Review: X-Men #1

This right here is the X-Men run you’ve always wanted, and this is the main X-Men book you never thought you needed. As for the rest of the books? I might still think it is a bit of a risk trying to keep eight books ongoing, but you never know right now. We wanted a revitalized X-Men franchise, and Hickman brought that to us. Right now I just find myself over the moon happy to jump into what is now the Dawn of X. Damn the twist that the mutants always lose when it’s always about the journey, rather than the destination.

Now as a new #1 issue, most come with the expectation that it will read like one. Even though I would personally recommend any reader out there to simply find the time to read Powers of X and House of X given they are minis, this first issue is still easy enough to jump into. All you really need to know is that there is the Mutant Island Nation of Krakoa, and this is their team of X-Men who do the groundwork between the world of mutants and the world of humans. It doesn’t get anymore straightforward than that aside from the fact that at the same time, these X-Men are tasked with ensuring that the human world does not get their chance at fighting back through this Orchid Program.

That said, from that first couple of scenes I appreciated what Hickman had to offer this X-Men iteration. Between PoX and HoX, there wasn’t too much that we were getting out of mutants like Cyclops, Storm, and so forth. This was our time to see what versions of them we were dealing with this time. Our answer to that was quite admirable. There was this air about them that I loved because they all sounded so awoken to the world around them. It was if a soft reboot was hit on them, and that I can’t argue with at all. All of those personal things which usually weighed them down was left at the front door, and the only focus now is the good work that are tasked with doing. That’s not to say that personal dealings are a problem, but after some years, that stuff begins to create clutter. With that said, our first taste of their new dynamic was impressive. The one thing you come to anticipate most about Hickman handling the X-Men is how he takes advantage of an actual thought process put into how these teams are put together between fighters, support, and so forth. For example, having someone who always keeps a seed of Krakoa for transport? That is one of the more brilliant developments that I’m glad now finds consistency.

The lighter moments were very engaging. I remember reading how some people thought Hickman did too much talking with his characters instead of action, but if that’s what you really came for? Then I might say exit left. We’ve gotten too many X-Books where it is one battle to the next without any real storytelling. This is a breath of fresh air where there is real engagement, genuine conversation, and so much exploration of this new mutant world to immerse ourselves in.

Aside from that, our continued exploration of Krakoa itself was welcomed. For as much as we have already seen, it still feels like there’s so much to see. For this first issue, it didn’t hurt seeing the medical space afforded to them. I was wondering where Dr. Reyes would fit into this, and I was glad to see that mutants like her were even put to use in the best way possible.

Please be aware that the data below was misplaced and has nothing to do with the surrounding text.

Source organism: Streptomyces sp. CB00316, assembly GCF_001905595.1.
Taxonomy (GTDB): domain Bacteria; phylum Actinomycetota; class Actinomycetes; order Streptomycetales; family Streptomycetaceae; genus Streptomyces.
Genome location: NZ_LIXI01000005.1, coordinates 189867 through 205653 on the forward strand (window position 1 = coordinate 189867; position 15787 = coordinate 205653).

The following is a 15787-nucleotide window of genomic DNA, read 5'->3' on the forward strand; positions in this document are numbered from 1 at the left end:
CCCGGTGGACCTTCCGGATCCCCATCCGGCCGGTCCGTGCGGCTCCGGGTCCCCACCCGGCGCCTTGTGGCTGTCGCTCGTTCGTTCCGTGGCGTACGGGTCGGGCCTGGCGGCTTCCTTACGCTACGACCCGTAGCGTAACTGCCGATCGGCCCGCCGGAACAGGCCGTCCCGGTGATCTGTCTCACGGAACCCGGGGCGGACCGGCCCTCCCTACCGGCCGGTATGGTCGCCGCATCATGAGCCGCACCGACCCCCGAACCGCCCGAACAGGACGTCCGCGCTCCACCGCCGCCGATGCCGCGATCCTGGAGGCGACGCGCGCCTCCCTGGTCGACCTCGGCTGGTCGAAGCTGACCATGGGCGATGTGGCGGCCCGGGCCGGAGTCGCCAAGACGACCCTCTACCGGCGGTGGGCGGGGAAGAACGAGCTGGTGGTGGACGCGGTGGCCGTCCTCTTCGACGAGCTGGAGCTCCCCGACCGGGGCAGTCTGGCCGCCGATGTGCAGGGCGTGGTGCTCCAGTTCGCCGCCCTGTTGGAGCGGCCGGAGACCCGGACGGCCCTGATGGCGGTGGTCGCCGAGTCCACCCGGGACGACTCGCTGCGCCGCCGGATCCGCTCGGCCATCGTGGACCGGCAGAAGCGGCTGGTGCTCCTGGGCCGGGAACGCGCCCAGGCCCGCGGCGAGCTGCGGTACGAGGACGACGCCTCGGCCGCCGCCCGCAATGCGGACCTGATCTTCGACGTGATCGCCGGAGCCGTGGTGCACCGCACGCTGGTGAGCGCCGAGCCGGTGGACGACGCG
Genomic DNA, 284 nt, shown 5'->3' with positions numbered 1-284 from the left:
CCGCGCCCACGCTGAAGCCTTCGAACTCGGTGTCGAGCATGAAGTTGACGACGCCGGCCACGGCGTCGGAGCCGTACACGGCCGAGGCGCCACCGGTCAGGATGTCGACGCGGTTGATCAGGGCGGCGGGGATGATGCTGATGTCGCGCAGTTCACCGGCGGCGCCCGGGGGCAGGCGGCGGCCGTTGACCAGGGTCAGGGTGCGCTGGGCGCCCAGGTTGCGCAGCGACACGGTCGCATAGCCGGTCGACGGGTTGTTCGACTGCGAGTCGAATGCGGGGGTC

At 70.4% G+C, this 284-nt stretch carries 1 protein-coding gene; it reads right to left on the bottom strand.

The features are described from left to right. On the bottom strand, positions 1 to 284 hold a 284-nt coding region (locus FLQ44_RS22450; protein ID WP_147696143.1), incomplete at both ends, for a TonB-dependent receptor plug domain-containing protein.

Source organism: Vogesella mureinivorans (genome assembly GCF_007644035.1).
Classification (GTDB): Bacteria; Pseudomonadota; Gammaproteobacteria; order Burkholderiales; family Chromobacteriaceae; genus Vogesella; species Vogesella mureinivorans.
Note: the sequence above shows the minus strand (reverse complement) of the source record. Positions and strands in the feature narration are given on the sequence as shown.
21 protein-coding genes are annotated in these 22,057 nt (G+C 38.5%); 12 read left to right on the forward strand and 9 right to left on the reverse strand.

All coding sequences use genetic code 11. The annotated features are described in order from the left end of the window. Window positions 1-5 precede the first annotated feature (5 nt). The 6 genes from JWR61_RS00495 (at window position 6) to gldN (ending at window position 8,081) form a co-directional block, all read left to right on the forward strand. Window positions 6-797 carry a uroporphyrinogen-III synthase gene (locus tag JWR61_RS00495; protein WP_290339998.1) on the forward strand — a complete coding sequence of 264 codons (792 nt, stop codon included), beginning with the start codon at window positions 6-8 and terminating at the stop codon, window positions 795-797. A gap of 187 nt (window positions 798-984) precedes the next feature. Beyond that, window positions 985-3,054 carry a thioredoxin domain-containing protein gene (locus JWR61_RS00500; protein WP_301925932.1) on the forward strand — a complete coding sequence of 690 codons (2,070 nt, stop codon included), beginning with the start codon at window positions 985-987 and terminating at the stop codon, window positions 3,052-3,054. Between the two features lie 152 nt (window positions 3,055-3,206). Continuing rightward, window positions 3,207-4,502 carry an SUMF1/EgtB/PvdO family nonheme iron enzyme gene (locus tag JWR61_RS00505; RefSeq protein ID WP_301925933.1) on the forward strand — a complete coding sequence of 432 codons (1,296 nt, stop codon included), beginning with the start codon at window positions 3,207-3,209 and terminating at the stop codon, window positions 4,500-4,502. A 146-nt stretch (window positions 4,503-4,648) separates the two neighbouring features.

Aside from a stellar story, the same could be said for the interior work that we got from this art team. One of the biggest issues I ever had with the X-Books of late is that we weren’t getting the best on them. This right here is what you ask for when you want an all-star team onboard. Leinil Yu, Gerry Alanguilan (inks), and Sunny Gho knocked it out of the park in this first issue. With Leinil Yu‘s pencils, you are always sure to get detailed renderings from start to finish. He does not skip a beat whether the object is a character, thing, or setting. His work especially jumped out at you when it came to the scenes involving Orchid and what is very high tech about their environment and company. It also helped to have an inker like Gerry who could adds depth through shadows, and makes great use of what would have been empty space. And when it came to everything Krakoan, of course I was blown away by the colorwork more than anything else. Obviously the interweaving of plant and tech is going to be something to marvel at, but it is the distinct color choice to go with it that truly pops out. These art teams really make it look like you are stepping into another world entirely.

Like with HoX and PoX, I was so glad to see that we were still going to get those research pages which as usual show us and explain to us the very things that can’t be put into word bubbles.

If you are going to pick up any of the new X-Books to make up this Dawn of X? Make sure that X-Men #1 is number one on your list. This book gave us a proper introduction into this new world of possibility. We got to see some of the new team, the new personalities to some of our favorite X-Men, more of Krakoa that we didn’t see before, and the enemies we should brace ourselves for. It’s a brave new world for the X-Men! And never before has those words stood more true.

X-Men #1

3.99
9

Score

9.0/10

Jideobi Odunze Author

Editor for Geeked Out Nation/Beyond The Panel. Everything is permitted. #TeamCyke l #Reclaimer l #LARPer l Fantasy Geek Follow me on Twitter @Jideobi0. Email at siphen_x@yahoo.com